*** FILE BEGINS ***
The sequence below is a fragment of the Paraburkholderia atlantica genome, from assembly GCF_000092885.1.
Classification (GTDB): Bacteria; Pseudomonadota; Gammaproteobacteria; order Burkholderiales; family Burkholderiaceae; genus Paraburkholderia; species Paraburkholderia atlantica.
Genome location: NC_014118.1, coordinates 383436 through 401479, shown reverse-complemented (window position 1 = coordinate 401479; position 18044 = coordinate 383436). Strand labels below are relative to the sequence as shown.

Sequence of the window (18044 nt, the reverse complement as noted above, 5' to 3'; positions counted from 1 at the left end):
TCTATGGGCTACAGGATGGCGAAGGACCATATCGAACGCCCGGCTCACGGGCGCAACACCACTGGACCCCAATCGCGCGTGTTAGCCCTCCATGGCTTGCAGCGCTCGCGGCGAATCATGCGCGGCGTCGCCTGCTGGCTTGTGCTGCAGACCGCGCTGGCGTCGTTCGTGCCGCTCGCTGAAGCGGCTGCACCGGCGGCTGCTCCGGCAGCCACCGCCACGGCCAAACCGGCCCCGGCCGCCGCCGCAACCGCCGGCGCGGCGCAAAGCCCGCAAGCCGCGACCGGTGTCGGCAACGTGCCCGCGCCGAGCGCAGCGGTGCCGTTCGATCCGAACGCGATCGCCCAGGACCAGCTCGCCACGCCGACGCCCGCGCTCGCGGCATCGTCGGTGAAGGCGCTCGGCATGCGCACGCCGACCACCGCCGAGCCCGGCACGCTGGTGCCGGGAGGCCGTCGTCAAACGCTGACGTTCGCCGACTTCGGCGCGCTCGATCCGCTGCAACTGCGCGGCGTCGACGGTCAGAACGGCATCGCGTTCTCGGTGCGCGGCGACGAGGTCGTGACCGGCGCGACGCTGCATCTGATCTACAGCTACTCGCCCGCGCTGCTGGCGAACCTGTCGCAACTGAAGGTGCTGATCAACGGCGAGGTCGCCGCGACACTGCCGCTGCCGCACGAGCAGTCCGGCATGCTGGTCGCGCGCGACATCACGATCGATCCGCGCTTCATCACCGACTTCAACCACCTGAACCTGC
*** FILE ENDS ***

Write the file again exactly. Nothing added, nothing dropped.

The sequence below is a fragment of the Paraburkholderia atlantica genome, from assembly GCF_000092885.1.
Classification (GTDB): Bacteria; Pseudomonadota; Gammaproteobacteria; order Burkholderiales; family Burkholderiaceae; genus Paraburkholderia; species Paraburkholderia atlantica.
Genome location: NC_014118.1, coordinates 383436 through 401479, shown reverse-complemented (window position 1 = coordinate 401479; position 18044 = coordinate 383436). Strand labels below are relative to the sequence as shown.

Sequence of the window (18044 nt, the reverse complement as noted above, 5' to 3'; positions counted from 1 at the left end):
TCTATGGGCTACAGGATGGCGAAGGACCATATCGAACGCCCGGCTCACGGGCGCAACACCACTGGACCCCAATCGCGCGTGTTAGCCCTCCATGGCTTGCAGCGCTCGCGGCGAATCATGCGCGGCGTCGCCTGCTGGCTTGTGCTGCAGACCGCGCTGGCGTCGTTCGTGCCGCTCGCTGAAGCGGCTGCACCGGCGGCTGCTCCGGCAGCCACCGCCACGGCCAAACCGGCCCCGGCCGCCGCCGCAACCGCCGGCGCGGCGCAAAGCCCGCAAGCCGCGACCGGTGTCGGCAACGTGCCCGCGCCGAGCGCAGCGGTGCCGTTCGATCCGAACGCGATCGCCCAGGACCAGCTCGCCACGCCGACGCCCGCGCTCGCGGCATCGTCGGTGAAGGCGCTCGGCATGCGCACGCCGACCACCGCCGAGCCCGGCACGCTGGTGCCGGGAGGCCGTCGTCAAACGCTGACGTTCGCCGACTTCGGCGCGCTCGATCCGCTGCAACTGCGCGGCGTCGACGGTCAGAACGGCATCGCGTTCTCGGTGCGCGGCGACGAGGTCGTGACCGGCGCGACGCTGCATCTGATCTACAGCTACTCGCCCGCGCTGCTGGCGAACCTGTCGCAACTGAAGGTGCTGATCAACGGCGAGGTCGCCGCGACACTGCCGCTGCCGCACGAGCAGTCCGGCATGCTGGTCGCGCGCGACATCACGATCGATCCGCGCTTCATCACCGACTTCAACCACCTGAACCTGC